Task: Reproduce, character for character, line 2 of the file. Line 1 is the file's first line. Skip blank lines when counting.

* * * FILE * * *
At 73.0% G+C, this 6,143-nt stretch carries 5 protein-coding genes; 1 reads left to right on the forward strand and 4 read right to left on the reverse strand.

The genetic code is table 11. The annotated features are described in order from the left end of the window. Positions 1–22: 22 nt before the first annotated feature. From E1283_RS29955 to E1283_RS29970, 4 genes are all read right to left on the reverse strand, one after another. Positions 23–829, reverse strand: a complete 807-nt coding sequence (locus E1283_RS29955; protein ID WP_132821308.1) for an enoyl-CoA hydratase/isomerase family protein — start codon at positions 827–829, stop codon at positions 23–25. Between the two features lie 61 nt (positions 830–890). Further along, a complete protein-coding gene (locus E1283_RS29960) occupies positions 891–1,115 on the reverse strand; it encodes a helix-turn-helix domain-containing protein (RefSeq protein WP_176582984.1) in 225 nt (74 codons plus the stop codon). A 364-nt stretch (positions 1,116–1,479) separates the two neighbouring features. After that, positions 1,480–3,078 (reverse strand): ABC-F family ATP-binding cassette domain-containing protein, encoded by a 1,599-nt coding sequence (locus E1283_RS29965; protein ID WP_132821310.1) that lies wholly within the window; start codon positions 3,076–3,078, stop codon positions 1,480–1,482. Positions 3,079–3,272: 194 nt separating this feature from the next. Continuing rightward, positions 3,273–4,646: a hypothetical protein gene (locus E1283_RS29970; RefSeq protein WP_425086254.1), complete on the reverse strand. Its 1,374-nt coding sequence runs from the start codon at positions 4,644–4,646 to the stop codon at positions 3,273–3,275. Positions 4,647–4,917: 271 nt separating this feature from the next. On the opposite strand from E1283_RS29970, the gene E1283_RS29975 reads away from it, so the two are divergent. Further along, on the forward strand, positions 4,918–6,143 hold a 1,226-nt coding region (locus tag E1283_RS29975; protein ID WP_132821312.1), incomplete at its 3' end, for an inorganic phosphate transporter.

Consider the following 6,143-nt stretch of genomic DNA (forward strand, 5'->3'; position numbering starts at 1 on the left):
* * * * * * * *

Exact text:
The genetic code is table 11. The annotated features are described in order from the left end of the window. Positions 1–22: 22 nt before the first annotated feature. From E1283_RS29955 to E1283_RS29970, 4 genes are all read right to left on the reverse strand, one after another. Positions 23–829, reverse strand: a complete 807-nt coding sequence (locus E1283_RS29955; protein ID WP_132821308.1) for an enoyl-CoA hydratase/isomerase family protein — start codon at positions 827–829, stop codon at positions 23–25. Between the two features lie 61 nt (positions 830–890). Further along, a complete protein-coding gene (locus E1283_RS29960) occupies positions 891–1,115 on the reverse strand; it encodes a helix-turn-helix domain-containing protein (RefSeq protein WP_176582984.1) in 225 nt (74 codons plus the stop codon). A 364-nt stretch (positions 1,116–1,479) separates the two neighbouring features. After that, positions 1,480–3,078 (reverse strand): ABC-F family ATP-binding cassette domain-containing protein, encoded by a 1,599-nt coding sequence (locus E1283_RS29965; protein ID WP_132821310.1) that lies wholly within the window; start codon positions 3,076–3,078, stop codon positions 1,480–1,482. Positions 3,079–3,272: 194 nt separating this feature from the next. Continuing rightward, positions 3,273–4,646: a hypothetical protein gene (locus E1283_RS29970; RefSeq protein WP_425086254.1), complete on the reverse strand. Its 1,374-nt coding sequence runs from the start codon at positions 4,644–4,646 to the stop codon at positions 3,273–3,275. Positions 4,647–4,917: 271 nt separating this feature from the next. On the opposite strand from E1283_RS29970, the gene E1283_RS29975 reads away from it, so the two are divergent. Further along, on the forward strand, positions 4,918–6,143 hold a 1,226-nt coding region (locus tag E1283_RS29975; protein ID WP_132821312.1), incomplete at its 3' end, for an inorganic phosphate transporter.